Christopher Callahan is a news junkie.
The Romenesko media news Web site is the home page on his computer. National Public Radio hums from his radio as he drives to work and his channel-flipping tendencies during nightly newscasts feed his appetite for learning more about the issues brewing in his new hometown.
"I think of this as part of my job," Callahan said, pushing his hands through long gray bangs after taking a look at the Poynter Web site, catching up on fellow journalists and journalism educators shaping America’s media, from television and newspapers to the Internet.
Whether it’s part of his job or not, Callahan still gets a thrill from knowing everything that’s going on in his world, just as when he was a journalist for The Associated Press almost 20 years ago.
Recently named dean of the Arizona State University journalism school, Callahan has swept in and already sketched out plans for the school’s future.
As with his boss, ASU President Michael Crow, Callahan is full of ambition and enthusiasm, outlining ideas that could take the Walter Cronkite School of Journalism and Mass Communication in a new direction, building a stronger rapport with news agencies and communities.
His Long Island accent is choppy and crisp as he describes his vision. Some of his ideas, he knows, can be achieved within a few months.
To give students experience in political reporting, Callahan is setting up a Capitol bureau where students can work on stories about the Arizona Legislature and politics for Arizona newspapers. It’s similar to the bureau he ran for the University of Maryland, where he also was an assistant dean and associate dean before coming to ASU.
Other ideas will take more time and more money. He wants to build closer relations with the Hispanic and American Indian communities and see improved coverage of minority issues.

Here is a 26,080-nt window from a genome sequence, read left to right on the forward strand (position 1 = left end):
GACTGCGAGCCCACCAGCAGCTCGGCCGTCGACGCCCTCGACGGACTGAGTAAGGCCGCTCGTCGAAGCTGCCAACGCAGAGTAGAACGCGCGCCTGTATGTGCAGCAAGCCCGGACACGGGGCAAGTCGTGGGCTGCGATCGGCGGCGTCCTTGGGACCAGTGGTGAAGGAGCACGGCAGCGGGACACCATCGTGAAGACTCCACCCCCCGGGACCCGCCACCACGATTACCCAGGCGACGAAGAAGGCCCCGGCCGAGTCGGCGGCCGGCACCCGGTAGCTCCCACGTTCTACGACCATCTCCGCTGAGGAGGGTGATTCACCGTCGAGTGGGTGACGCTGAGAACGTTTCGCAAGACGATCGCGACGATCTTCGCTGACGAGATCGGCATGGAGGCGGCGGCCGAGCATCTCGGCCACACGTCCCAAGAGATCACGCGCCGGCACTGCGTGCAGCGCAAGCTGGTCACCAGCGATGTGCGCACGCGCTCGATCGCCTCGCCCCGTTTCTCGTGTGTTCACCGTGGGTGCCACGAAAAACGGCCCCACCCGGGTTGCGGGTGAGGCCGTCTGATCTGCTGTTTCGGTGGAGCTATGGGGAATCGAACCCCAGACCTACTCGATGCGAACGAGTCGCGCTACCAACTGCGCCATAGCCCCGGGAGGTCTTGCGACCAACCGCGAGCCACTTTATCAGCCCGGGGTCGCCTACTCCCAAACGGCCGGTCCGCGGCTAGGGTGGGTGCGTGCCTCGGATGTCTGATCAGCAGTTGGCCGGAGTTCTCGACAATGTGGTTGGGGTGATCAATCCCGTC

"I think we cover Latino issues pretty abysmally in general," Callahan said. He hopes that a course on Latino border issues would help address that problem.
Unlike some journalism schools, where students get an earful of communications theory, Callahan is determined to focus on providing students with hands-on experience. He wants students to craft stories, produce news footage and tapes that will put them ahead of the competition they will face in their careers.
He faces several challenges, though. Television news stations and newspapers are reporting declines in viewers and readers. If they’re going to stay in business, something has to change — and future journalists need to be prepared.
"It’s a different planet now," Callahan said, noting that the Internet has become a leading news medium. "The kinds of values that a journalism school can instill in students is more important now than it’s ever been before."
Position: Dean of ASU’s Walter Cronkite School of Journalism and Mass Communication
Family: Wife Jean, sons Casey and Cody
Experience: Assistant dean of University of Maryland Philip Merrill College of Journalism (1993), Director of Maryland’s Capitol News Service (1990), senior editor of American Journalism Review, former writer for The Associated Press